With many designers bringing out lines with a feminist message, perhaps fashion is having a feminist moment. Chanel’s SS16 ready-to-wear show was centred around the theme of feminist protest. The Fawcett Society have released T-shirts with the slogan ‘This Is What A Feminist Looks Like’, worn by a number of celebrities from Ed Miliband to Benedict Cumberbatch. Numerous copies have been produced, such as Cara Delevinge’s ‘The Future is Female’ sweatshirt and Alexa Chung’s ‘In Solidarity’ T-shirt. Brands such as Dior have followed the trend, with slogans such as ‘We Should All Be Feminists’ and ‘This p**sy grabs back’.
This certainly provides the message of equal rights with a new platform, a platform typically seen to be anti-feminist, so surely it has to be a positive thing? But is this moment simply a trend, one that will get replaced as soon as it has arrived as per the nature of the industry? Are organisations simply jumping on the bandwagon after seeing ‘it’ girls and celebrities wearing such garments, wanting to make a quick buck? Does using feminism to sell products strip it of its political charge?
This brings us to another issue, the one of fast fashion. With brands scrambling to match catwalk and celebrity trends first so they are accessible to all, turnaround has to be increased and prices have to drop. This means the increasing attractiveness of outsourcing production overseas, with cheap prices often taking a knock on effect on wages. In fact, the Fawcett Society’s ‘This Is What A Feminist Looks Like’ t-shirts are alleged to have been made in a Mauritian factory, using a predominantly female workforce who earn less than the minimum wage and work in appalling conditions.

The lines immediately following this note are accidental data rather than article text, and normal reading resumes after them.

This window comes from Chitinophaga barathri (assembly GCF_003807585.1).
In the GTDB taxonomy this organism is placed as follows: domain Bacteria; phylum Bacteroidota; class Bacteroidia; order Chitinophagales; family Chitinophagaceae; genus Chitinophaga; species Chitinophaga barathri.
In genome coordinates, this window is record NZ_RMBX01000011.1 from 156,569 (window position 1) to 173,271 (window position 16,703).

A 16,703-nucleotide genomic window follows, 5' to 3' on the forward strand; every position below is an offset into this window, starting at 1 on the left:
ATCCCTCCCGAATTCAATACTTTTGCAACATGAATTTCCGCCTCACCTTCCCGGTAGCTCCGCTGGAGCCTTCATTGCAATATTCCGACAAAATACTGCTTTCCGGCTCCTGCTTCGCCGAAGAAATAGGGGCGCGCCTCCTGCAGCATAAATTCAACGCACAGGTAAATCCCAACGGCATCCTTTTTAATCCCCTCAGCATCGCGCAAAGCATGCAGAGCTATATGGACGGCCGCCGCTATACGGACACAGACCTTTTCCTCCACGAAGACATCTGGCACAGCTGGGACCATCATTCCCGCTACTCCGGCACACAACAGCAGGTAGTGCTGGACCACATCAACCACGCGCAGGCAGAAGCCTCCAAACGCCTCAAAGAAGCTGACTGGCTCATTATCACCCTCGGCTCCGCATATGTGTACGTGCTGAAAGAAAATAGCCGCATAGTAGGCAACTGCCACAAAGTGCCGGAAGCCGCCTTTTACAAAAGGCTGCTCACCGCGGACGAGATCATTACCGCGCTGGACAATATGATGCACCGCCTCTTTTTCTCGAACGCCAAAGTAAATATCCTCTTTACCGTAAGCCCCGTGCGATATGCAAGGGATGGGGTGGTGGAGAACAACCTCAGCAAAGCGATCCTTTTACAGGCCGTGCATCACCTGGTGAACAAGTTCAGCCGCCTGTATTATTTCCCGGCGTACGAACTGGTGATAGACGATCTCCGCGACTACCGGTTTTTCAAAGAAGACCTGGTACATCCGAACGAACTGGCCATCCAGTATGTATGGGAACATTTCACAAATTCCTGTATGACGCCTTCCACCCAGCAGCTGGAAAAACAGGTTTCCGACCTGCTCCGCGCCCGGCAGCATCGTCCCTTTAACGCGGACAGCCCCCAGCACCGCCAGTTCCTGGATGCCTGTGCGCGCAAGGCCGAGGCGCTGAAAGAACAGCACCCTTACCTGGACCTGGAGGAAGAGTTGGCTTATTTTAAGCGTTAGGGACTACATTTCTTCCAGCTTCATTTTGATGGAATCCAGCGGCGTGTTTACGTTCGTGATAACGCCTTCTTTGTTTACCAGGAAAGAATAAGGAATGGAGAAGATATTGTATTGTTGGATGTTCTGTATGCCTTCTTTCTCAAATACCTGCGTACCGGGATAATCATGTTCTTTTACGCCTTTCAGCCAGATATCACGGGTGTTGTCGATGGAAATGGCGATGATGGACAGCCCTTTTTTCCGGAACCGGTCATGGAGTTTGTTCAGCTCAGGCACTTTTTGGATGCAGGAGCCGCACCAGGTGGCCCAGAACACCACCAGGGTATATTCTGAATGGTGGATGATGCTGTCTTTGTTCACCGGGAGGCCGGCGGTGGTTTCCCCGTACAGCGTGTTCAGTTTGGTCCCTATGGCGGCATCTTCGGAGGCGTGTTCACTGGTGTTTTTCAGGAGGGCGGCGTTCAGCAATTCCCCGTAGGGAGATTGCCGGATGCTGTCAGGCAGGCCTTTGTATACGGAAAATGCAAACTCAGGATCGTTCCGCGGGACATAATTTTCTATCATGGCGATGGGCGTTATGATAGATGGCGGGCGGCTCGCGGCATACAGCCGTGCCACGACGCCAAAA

Note the hypocrisy. Surely the message of feminism should extend to equality for women across the world, not just those in the west who can afford these t-shirts? In many clothes factories across the world, female workers earn less than men, experience sexual harassment from supervisors and face discrimination such as forced pregnancy testing and deductions for menstrual leave. We need to think about gender equality in a global context, surely fashion is not feminist if it exploits women in third world countries to provide us with clothing so we can have it cheaper?
It’s clear the fashion industry still has a long way to go, especially in terms of model diversity and the ethics surrounding clothing production. It is not sufficient to solve one social problem by sacrificing another. Of course, it is possible for a woman to love fashion and be a feminist. Fashion should not be seen as a frivolous interest, and the women who work in the industry should not be seen to have betrayed their sex. Feminism should mean that women should be free to engage in whatever occupation that interests them. Ultimately, fashion and how we choose to present ourselves is a form of self-expression. We should be allowed to wear what we want, whether this is following trends and catwalks or choosing a more individual style, without fear of judgement.